When Andy was ten years old and in fifth grade, he discovered that if you strode confidently toward the bike rack at lunch time, the Hall Monsters (sorry, Monitors) would assume you had permission to go home to eat lunch with a parent. A few times that year, he used this method to hop on his bike, take his bag lunch to his empty home, and (sometimes with an accomplice) watch as much of The Price is Right as could fit into an elementary school lunch hour. Andy learned a few important lessons that year:
- Confidence and initiative are a powerful combination
- If you are unsure of the exact price of a thing, do your best to build a range of decent guesses before you bid
- When push comes to shove, bidding at the low end of your range leads to better outcomes over time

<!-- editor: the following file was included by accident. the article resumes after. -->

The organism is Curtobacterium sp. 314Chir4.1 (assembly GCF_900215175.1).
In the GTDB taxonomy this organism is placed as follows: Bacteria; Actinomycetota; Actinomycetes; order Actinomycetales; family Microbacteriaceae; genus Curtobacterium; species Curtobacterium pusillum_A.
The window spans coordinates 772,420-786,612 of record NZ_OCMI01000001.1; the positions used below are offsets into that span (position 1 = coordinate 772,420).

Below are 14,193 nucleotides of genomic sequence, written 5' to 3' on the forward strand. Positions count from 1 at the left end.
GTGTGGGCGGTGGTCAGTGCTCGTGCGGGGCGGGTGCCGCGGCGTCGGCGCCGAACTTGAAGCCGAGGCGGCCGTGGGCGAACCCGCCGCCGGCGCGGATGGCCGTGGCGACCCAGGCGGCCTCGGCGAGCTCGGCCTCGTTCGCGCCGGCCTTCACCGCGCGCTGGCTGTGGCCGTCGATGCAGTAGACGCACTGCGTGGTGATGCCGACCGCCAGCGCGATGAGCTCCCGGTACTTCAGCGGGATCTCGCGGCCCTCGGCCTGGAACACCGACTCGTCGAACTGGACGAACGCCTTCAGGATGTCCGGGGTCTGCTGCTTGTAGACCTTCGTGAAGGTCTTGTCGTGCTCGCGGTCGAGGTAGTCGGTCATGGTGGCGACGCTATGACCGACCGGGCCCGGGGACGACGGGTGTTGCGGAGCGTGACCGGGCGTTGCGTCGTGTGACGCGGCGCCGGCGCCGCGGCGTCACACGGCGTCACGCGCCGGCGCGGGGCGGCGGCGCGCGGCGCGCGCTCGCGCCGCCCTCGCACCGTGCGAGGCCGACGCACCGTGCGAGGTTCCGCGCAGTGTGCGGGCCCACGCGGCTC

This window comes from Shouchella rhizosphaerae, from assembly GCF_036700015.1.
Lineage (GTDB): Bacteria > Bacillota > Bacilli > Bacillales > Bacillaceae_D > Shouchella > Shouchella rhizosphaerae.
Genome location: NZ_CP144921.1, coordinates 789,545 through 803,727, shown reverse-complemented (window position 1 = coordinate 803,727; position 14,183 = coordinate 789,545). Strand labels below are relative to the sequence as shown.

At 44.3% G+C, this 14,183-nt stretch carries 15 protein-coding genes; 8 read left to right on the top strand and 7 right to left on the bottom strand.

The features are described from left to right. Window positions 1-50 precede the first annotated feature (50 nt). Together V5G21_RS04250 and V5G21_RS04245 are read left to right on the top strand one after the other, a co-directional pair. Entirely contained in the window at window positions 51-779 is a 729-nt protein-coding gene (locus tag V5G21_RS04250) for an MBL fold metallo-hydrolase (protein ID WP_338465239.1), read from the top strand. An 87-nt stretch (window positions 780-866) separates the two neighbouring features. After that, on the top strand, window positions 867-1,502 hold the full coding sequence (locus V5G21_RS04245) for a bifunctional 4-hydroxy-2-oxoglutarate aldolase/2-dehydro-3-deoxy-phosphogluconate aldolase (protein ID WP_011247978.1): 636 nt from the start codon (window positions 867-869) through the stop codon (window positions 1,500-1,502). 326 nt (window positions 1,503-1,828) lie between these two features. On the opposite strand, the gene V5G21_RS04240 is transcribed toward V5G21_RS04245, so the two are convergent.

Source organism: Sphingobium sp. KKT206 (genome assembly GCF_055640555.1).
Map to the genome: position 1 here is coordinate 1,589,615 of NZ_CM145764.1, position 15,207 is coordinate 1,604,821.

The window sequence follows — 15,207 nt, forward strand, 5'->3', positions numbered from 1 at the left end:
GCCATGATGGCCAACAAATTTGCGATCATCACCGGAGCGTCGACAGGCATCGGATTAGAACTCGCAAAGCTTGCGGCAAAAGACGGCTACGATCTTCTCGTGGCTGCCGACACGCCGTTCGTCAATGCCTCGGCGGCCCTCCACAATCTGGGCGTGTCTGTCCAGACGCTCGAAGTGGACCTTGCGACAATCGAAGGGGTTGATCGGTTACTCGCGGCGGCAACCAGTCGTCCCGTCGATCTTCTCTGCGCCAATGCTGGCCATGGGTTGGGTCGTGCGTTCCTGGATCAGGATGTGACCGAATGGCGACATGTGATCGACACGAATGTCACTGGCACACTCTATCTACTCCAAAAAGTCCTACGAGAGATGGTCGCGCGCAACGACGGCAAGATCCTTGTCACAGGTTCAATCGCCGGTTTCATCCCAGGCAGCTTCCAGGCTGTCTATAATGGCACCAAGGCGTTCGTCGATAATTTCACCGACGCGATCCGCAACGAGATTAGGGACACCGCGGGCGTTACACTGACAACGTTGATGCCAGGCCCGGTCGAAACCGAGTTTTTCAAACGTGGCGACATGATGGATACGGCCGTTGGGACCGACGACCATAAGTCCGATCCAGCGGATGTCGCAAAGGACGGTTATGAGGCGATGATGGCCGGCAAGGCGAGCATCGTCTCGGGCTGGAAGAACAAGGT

- We all have a responsibility to help control the pet population
Collectively, the West Wing at Exchange Capital Management has spent years studying architecture, engineering, finance, and mathematics, and we are all CFA charterholders or candidates. Sometimes, though, some educated guessing and intuitive logic can answer a complex question better (and faster) than quantitative analysis; just ask the contestants on The Price is Right. Given the recent revival of criticism toward corporate stock buybacks, we decided to walk through a thought experiment considering a simple question that is often ignored in the conversation.